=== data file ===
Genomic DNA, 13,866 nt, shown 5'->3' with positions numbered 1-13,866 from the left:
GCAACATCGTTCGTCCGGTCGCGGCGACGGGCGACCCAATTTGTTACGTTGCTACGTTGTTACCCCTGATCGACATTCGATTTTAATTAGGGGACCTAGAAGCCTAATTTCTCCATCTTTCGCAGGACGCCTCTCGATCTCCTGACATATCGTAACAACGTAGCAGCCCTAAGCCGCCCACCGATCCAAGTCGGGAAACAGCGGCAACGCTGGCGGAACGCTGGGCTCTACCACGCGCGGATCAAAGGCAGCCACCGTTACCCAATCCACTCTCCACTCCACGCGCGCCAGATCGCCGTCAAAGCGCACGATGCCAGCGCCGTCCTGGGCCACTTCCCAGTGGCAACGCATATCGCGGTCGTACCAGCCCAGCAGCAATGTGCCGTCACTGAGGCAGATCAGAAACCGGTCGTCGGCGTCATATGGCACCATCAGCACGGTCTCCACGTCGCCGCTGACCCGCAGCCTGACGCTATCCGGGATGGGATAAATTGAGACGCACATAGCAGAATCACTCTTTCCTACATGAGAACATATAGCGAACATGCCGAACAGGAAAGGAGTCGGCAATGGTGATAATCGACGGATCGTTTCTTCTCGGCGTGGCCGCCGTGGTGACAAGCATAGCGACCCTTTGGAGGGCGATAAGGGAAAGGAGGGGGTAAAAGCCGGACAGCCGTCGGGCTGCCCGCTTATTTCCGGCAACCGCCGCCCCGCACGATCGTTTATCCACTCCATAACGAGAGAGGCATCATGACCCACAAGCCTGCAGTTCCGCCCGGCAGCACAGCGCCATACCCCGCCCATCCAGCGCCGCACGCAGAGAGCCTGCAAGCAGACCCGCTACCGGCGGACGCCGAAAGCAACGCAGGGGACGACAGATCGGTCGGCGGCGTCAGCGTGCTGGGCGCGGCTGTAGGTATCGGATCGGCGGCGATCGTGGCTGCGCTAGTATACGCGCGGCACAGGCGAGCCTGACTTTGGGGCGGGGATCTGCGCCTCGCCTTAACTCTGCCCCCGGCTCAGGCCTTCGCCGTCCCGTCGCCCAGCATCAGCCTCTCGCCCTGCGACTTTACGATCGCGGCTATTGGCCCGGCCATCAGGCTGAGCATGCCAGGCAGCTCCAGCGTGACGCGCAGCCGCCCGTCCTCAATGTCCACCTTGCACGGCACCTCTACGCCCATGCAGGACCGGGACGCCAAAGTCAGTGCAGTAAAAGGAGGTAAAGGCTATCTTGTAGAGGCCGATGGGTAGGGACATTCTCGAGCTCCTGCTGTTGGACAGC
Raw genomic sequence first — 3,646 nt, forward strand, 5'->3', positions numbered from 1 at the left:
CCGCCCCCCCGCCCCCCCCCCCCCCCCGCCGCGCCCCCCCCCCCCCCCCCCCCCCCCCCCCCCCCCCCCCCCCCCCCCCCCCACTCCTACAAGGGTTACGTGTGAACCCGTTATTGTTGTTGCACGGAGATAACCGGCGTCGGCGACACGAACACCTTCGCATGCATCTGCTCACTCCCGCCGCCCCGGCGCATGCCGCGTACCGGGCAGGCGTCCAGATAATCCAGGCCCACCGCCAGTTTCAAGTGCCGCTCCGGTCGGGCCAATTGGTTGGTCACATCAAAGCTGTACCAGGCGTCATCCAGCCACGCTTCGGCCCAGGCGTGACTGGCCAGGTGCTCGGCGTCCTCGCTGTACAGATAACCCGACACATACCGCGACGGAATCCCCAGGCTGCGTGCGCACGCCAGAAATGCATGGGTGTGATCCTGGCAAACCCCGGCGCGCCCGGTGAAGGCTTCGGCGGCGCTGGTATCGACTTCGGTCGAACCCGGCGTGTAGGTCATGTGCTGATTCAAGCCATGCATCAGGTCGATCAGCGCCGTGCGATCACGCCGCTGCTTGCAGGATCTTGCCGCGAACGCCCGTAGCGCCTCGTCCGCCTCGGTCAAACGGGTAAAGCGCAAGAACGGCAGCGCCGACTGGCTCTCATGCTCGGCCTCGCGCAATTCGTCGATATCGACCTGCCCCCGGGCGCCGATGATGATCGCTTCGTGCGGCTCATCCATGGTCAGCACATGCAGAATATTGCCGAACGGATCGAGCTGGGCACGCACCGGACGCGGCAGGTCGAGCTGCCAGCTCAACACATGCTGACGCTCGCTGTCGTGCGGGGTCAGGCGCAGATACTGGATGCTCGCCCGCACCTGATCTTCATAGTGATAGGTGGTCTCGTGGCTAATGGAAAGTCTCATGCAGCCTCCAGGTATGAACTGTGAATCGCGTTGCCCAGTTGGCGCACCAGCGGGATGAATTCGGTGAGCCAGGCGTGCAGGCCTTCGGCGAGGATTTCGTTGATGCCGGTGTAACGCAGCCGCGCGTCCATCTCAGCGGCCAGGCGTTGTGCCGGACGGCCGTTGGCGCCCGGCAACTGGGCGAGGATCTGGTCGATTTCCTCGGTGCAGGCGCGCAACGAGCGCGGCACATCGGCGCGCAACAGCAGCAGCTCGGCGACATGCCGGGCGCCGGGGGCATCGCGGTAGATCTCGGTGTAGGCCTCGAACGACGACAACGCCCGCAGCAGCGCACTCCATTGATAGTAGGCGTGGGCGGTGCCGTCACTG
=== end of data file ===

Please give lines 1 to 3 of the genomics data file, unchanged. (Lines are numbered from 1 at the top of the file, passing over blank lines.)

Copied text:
Genomic DNA, 13,866 nt, shown 5'->3' with positions numbered 1-13,866 from the left:
GCAACATCGTTCGTCCGGTCGCGGCGACGGGCGACCCAATTTGTTACGTTGCTACGTTGTTACCCCTGATCGACATTCGATTTTAATTAGGGGACCTAGAAGCCTAATTTCTCCATCTTTCGCAGGACGCCTCTCGATCTCCTGACATATCGTAACAACGTAGCAGCCCTAAGCCGCCCACCGATCCAAGTCGGGAAACAGCGGCAACGCTGGCGGAACGCTGGGCTCTACCACGCGCGGATCAAAGGCAGCCACCGTTACCCAATCCACTCTCCACTCCACGCGCGCCAGATCGCCGTCAAAGCGCACGATGCCAGCGCCGTCCTGGGCCACTTCCCAGTGGCAACGCATATCGCGGTCGTACCAGCCCAGCAGCAATGTGCCGTCACTGAGGCAGATCAGAAACCGGTCGTCGGCGTCATATGGCACCATCAGCACGGTCTCCACGTCGCCGCTGACCCGCAGCCTGACGCTATCCGGGATGGGATAAATTGAGACGCACATAGCAGAATCACTCTTTCCTACATGAGAACATATAGCGAACATGCCGAACAGGAAAGGAGTCGGCAATGGTGATAATCGACGGATCGTTTCTTCTCGGCGTGGCCGCCGTGGTGACAAGCATAGCGACCCTTTGGAGGGCGATAAGGGAAAGGAGGGGGTAAAAGCCGGACAGCCGTCGGGCTGCCCGCTTATTTCCGGCAACCGCCGCCCCGCACGATCGTTTATCCACTCCATAACGAGAGAGGCATCATGACCCACAAGCCTGCAGTTCCGCCCGGCAGCACAGCGCCATACCCCGCCCATCCAGCGCCGCACGCAGAGAGCCTGCAAGCAGACCCGCTACCGGCGGACGCCGAAAGCAACGCAGGGGACGACAGATCGGTCGGCGGCGTCAGCGTGCTGGGCGCGGCTGTAGGTATCGGATCGGCGGCGATCGTGGCTGCGCTAGTATACGCGCGGCACAGGCGAGCCTGACTTTGGGGCGGGGATCTGCGCCTCGCCTTAACTCTGCCCCCGGCTCAGGCCTTCGCCGTCCCGTCGCCCAGCATCAGCCTCTCGCCCTGCGACTTTACGATCGCGGCTATTGGCCCGGCCATCAGGCTGAGCATGCCAGGCAGCTCCAGCGTGACGCGCAGCCGCCCGTCCTCAATGTCCACCTTGCACGGCACCTCTACGCCCATGCAGGACCGGGACGCCAAAGTCAGTGCAGTAAAAGGAGGTAAAGGCTATCTTGTAGAGGCCGATGGGTAGGGACATTCTCGAGCTCCTGCTGTTGGACAGC
Raw genomic sequence first — 3,646 nt, forward strand, 5'->3', positions numbered from 1 at the left: